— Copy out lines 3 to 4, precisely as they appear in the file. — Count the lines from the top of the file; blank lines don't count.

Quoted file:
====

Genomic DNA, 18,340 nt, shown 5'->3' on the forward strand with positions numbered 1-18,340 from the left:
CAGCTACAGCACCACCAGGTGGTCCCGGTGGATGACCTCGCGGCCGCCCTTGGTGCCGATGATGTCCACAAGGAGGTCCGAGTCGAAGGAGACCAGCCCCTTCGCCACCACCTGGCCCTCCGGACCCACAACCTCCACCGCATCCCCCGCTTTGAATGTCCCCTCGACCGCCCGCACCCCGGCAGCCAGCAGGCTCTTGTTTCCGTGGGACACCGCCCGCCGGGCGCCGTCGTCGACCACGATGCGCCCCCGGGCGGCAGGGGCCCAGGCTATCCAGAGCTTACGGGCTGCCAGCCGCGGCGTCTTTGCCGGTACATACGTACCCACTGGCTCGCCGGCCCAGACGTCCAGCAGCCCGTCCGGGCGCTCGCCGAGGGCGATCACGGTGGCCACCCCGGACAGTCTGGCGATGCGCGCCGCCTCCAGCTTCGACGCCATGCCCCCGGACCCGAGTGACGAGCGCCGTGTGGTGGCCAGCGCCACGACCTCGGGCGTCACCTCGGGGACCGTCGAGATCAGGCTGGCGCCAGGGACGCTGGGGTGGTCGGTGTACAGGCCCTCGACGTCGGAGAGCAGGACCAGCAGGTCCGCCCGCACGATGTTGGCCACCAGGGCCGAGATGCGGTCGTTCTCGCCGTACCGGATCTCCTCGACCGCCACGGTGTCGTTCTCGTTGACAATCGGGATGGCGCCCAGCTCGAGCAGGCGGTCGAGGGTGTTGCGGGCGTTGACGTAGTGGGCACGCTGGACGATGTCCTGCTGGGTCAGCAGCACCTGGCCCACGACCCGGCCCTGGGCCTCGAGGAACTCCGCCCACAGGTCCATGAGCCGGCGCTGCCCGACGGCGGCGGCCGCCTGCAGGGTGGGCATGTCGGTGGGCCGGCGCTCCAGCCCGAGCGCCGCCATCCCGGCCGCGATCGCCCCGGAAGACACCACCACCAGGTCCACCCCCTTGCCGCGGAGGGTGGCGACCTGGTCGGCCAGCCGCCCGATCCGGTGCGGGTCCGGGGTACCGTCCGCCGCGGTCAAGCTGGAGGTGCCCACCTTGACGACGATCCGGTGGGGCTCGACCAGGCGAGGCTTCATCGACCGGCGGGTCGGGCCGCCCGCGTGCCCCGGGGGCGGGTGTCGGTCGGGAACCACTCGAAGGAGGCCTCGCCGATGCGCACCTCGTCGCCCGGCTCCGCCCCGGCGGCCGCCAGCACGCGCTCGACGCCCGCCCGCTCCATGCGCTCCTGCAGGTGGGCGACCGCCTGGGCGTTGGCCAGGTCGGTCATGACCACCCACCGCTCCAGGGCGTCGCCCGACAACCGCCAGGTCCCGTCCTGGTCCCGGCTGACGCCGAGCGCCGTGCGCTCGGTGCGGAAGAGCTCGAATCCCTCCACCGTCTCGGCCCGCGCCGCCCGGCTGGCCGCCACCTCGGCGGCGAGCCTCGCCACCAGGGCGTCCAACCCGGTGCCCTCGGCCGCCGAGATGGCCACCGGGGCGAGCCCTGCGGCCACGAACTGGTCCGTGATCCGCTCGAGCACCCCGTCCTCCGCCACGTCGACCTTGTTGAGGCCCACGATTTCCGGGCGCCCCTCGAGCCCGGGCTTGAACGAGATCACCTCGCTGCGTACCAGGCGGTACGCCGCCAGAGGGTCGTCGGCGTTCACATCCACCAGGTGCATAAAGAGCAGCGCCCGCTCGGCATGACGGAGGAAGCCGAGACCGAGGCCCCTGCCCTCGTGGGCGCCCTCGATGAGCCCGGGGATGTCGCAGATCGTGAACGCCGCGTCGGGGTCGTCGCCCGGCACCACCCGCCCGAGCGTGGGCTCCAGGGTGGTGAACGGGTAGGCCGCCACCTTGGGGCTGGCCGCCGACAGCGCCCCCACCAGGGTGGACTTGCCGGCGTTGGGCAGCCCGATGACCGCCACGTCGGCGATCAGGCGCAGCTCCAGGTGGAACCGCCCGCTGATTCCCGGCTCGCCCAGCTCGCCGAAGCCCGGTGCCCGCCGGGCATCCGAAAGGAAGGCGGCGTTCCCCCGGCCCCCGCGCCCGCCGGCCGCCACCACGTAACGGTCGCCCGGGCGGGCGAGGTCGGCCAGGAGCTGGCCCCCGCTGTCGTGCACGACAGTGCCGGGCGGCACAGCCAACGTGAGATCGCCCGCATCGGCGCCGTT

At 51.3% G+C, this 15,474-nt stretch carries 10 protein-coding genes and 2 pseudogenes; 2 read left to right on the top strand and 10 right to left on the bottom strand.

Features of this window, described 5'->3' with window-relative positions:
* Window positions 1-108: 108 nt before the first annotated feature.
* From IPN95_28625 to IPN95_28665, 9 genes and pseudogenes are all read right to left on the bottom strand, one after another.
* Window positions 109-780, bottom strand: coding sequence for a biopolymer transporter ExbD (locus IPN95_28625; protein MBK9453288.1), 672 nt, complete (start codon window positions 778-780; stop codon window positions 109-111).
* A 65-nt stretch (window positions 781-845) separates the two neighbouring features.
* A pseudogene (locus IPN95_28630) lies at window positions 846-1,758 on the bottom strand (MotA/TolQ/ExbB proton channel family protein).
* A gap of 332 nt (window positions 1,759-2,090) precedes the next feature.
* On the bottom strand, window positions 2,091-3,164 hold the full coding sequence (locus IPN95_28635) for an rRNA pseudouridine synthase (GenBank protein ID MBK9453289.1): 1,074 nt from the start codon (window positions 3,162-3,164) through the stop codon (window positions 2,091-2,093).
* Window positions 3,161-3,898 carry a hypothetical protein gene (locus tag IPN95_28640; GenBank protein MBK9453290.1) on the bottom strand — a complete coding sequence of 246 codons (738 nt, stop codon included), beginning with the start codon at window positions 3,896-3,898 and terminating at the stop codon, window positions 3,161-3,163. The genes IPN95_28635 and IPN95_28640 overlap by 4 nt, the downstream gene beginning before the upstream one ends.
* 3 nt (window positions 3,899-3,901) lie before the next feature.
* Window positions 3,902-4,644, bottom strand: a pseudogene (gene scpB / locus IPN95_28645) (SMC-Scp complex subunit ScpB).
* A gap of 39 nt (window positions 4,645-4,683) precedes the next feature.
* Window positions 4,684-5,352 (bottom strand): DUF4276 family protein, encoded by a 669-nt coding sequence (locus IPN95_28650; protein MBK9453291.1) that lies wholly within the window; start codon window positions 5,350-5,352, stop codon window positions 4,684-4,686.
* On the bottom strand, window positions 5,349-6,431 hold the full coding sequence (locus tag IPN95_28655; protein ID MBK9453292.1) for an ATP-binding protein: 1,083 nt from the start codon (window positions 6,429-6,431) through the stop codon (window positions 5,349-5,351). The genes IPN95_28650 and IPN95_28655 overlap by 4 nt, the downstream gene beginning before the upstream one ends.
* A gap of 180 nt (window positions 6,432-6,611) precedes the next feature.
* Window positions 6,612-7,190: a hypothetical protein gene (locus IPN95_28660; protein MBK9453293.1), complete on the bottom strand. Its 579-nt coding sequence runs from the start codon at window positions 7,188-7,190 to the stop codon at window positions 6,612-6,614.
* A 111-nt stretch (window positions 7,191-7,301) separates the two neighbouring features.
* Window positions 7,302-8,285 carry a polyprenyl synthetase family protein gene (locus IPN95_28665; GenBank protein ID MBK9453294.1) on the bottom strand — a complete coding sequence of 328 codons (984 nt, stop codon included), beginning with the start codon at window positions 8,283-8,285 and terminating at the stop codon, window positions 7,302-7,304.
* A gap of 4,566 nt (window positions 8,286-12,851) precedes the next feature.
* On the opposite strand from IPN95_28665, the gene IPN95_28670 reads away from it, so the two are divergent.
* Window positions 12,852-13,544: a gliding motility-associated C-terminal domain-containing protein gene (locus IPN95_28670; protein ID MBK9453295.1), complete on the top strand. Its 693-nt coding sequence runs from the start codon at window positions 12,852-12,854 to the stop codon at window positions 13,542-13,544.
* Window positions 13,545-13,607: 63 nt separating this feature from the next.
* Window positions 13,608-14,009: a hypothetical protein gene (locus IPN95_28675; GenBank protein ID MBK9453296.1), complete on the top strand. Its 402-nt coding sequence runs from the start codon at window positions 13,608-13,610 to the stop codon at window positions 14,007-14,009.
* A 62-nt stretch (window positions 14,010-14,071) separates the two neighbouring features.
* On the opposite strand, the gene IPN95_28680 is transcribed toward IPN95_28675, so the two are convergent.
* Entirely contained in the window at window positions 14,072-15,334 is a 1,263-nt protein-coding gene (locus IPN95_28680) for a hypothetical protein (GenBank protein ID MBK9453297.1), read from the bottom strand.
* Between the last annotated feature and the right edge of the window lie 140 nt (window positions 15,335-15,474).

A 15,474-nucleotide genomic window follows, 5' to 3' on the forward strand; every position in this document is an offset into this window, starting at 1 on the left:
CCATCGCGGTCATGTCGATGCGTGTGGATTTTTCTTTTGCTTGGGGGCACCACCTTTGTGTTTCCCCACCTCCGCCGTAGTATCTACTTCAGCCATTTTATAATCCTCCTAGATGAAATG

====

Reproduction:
At 51.3% G+C, this 15,474-nt stretch carries 10 protein-coding genes and 2 pseudogenes; 2 read left to right on the top strand and 10 right to left on the bottom strand.

Features of this window, described 5'->3' with window-relative positions: